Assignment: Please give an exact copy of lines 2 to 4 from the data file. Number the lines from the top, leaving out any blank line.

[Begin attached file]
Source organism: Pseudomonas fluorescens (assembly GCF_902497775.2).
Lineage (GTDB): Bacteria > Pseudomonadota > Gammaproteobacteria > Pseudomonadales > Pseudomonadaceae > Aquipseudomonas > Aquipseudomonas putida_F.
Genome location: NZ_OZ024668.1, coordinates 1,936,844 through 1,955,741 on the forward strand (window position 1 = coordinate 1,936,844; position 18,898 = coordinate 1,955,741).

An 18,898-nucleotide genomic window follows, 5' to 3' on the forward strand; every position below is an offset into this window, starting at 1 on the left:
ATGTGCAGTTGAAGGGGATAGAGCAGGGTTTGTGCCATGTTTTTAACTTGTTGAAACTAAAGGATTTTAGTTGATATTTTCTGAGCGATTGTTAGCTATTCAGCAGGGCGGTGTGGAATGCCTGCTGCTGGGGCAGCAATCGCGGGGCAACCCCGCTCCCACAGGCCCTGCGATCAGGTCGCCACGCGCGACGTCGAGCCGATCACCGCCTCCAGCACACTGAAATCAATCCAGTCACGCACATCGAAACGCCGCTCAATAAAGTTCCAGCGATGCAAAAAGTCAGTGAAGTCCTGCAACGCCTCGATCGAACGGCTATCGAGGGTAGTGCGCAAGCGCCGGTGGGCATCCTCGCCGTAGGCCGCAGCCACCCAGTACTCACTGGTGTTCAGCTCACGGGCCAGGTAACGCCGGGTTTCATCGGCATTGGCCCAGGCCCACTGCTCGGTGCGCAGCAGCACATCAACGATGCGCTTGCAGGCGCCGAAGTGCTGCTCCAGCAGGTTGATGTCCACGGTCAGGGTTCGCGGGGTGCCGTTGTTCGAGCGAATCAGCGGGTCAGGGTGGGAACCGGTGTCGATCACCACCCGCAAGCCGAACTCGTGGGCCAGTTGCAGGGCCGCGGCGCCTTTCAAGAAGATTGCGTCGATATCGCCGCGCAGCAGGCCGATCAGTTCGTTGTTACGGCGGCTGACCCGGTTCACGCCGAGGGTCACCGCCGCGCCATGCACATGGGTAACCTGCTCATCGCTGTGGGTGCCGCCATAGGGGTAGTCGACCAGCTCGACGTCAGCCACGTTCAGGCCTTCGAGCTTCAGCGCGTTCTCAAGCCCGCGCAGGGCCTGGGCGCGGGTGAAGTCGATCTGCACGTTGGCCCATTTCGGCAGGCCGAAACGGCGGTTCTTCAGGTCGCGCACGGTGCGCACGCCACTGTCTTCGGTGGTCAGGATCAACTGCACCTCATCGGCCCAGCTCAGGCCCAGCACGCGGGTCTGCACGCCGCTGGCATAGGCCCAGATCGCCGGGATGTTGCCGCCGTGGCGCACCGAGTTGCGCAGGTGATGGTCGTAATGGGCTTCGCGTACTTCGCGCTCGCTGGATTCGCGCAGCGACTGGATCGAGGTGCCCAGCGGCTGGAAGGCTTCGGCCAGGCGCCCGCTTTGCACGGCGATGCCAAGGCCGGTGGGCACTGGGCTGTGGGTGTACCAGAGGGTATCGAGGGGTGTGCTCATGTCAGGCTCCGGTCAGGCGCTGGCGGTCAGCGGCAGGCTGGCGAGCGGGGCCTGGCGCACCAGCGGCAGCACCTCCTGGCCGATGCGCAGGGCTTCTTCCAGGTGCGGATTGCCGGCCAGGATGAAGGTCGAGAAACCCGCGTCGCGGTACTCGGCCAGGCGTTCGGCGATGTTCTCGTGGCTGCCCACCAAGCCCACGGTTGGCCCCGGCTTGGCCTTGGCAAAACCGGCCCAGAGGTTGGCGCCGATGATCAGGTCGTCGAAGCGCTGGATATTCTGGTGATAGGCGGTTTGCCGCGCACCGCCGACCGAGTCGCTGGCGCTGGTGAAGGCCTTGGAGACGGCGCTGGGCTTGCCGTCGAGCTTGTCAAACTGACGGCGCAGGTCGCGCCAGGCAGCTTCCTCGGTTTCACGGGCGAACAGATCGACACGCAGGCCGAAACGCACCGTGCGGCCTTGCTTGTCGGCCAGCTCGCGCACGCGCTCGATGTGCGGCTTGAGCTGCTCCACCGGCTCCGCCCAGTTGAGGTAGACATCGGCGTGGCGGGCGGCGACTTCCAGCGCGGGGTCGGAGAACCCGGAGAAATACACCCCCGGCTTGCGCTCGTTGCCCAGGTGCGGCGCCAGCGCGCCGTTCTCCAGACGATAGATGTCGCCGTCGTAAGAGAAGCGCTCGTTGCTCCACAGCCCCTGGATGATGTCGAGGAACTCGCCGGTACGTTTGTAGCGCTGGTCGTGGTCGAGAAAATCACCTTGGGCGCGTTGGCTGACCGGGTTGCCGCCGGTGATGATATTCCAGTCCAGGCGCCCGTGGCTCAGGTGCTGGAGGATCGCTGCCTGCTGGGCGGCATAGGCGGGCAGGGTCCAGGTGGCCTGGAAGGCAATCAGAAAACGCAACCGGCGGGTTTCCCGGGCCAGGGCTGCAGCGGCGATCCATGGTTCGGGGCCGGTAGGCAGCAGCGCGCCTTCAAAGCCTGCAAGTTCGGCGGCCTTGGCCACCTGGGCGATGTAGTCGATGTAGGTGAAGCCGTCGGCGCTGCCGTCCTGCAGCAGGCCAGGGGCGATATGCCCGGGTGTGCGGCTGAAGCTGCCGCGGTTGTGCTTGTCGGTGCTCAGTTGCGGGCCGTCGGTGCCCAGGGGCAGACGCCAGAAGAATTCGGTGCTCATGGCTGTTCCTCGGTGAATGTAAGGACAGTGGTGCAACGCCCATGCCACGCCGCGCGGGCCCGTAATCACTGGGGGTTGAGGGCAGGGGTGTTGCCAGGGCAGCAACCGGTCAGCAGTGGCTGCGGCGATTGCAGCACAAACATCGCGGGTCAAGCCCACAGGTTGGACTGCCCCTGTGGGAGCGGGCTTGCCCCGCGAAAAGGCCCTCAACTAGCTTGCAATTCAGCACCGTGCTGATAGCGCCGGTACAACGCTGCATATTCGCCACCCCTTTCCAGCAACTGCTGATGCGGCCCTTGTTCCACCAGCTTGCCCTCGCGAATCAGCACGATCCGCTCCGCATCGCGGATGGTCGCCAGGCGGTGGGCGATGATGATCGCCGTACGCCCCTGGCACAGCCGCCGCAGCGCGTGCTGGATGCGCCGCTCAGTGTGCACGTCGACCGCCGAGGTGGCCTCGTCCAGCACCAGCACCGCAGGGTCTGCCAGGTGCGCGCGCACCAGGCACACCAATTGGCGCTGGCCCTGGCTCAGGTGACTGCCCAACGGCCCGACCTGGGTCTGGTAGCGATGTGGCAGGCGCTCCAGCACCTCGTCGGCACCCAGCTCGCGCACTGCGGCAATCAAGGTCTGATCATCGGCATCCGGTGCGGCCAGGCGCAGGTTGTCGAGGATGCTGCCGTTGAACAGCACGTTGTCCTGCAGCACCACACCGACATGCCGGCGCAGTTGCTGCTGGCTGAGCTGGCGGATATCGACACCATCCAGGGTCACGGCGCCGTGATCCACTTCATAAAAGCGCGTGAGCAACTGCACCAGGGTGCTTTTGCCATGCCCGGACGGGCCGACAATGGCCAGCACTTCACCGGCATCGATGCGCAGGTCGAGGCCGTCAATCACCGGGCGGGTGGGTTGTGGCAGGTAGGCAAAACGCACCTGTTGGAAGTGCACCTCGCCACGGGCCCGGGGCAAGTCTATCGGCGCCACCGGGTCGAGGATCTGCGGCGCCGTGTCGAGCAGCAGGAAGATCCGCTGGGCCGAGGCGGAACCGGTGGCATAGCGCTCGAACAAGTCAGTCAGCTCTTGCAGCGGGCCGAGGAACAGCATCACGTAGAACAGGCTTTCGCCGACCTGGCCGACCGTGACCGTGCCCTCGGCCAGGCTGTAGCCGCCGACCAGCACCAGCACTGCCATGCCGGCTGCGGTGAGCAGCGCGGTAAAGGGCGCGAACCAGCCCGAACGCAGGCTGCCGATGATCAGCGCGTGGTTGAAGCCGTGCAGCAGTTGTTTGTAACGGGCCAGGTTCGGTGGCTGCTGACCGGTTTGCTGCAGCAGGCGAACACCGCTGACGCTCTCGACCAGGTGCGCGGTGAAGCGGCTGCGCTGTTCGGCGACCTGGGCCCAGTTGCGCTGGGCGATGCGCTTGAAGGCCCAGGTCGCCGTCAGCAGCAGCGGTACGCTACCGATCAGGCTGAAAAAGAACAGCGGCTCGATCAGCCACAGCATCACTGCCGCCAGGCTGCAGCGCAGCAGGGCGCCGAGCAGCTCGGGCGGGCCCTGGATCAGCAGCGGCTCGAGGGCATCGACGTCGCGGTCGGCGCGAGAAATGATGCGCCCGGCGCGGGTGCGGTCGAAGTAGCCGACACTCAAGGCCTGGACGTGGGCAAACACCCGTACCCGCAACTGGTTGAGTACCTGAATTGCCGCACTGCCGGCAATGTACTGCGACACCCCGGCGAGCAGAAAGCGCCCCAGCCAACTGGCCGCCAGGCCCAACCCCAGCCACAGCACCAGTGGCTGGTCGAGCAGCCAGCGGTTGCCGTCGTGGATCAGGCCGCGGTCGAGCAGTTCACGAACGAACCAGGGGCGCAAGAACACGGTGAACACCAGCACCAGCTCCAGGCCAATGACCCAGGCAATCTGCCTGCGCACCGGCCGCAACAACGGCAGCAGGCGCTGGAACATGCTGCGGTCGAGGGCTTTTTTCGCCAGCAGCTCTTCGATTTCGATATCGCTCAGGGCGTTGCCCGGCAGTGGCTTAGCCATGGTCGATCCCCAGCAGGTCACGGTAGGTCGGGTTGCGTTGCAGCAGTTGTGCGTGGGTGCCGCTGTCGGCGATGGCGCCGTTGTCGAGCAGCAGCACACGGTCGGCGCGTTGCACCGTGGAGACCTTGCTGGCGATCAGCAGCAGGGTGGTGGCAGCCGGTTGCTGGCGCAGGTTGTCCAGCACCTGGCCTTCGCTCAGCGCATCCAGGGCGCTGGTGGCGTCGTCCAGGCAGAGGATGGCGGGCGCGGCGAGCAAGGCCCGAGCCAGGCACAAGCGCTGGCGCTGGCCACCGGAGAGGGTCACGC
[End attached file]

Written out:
Lineage (GTDB): Bacteria > Pseudomonadota > Gammaproteobacteria > Pseudomonadales > Pseudomonadaceae > Aquipseudomonas > Aquipseudomonas putida_F.
Genome location: NZ_OZ024668.1, coordinates 1,936,844 through 1,955,741 on the forward strand (window position 1 = coordinate 1,936,844; position 18,898 = coordinate 1,955,741).

An 18,898-nucleotide genomic window follows, 5' to 3' on the forward strand; every position below is an offset into this window, starting at 1 on the left: